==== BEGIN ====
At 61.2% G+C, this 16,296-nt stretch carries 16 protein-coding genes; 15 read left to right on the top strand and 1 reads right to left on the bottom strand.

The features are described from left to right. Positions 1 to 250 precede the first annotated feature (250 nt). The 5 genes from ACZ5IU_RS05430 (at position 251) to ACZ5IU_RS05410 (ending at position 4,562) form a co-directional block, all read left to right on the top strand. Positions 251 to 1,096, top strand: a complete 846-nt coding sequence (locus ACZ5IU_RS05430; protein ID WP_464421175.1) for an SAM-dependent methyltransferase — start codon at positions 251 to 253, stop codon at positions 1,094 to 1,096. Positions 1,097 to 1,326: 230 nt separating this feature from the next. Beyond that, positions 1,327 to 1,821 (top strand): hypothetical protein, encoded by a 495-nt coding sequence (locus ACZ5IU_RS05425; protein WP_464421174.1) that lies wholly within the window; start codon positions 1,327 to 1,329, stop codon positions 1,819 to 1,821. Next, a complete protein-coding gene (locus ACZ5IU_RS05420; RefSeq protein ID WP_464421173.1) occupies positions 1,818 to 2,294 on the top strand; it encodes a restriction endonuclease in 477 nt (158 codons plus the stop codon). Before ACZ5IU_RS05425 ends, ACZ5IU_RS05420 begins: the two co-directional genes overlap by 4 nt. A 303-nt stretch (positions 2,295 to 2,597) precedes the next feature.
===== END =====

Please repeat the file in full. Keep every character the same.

At 61.2% G+C, this 16,296-nt stretch carries 16 protein-coding genes; 15 read left to right on the top strand and 1 reads right to left on the bottom strand.

The features are described from left to right. Positions 1 to 250 precede the first annotated feature (250 nt). The 5 genes from ACZ5IU_RS05430 (at position 251) to ACZ5IU_RS05410 (ending at position 4,562) form a co-directional block, all read left to right on the top strand. Positions 251 to 1,096, top strand: a complete 846-nt coding sequence (locus ACZ5IU_RS05430; protein ID WP_464421175.1) for an SAM-dependent methyltransferase — start codon at positions 251 to 253, stop codon at positions 1,094 to 1,096. Positions 1,097 to 1,326: 230 nt separating this feature from the next. Beyond that, positions 1,327 to 1,821 (top strand): hypothetical protein, encoded by a 495-nt coding sequence (locus ACZ5IU_RS05425; protein WP_464421174.1) that lies wholly within the window; start codon positions 1,327 to 1,329, stop codon positions 1,819 to 1,821. Next, a complete protein-coding gene (locus ACZ5IU_RS05420; RefSeq protein ID WP_464421173.1) occupies positions 1,818 to 2,294 on the top strand; it encodes a restriction endonuclease in 477 nt (158 codons plus the stop codon). Before ACZ5IU_RS05425 ends, ACZ5IU_RS05420 begins: the two co-directional genes overlap by 4 nt. A 303-nt stretch (positions 2,295 to 2,597) precedes the next feature.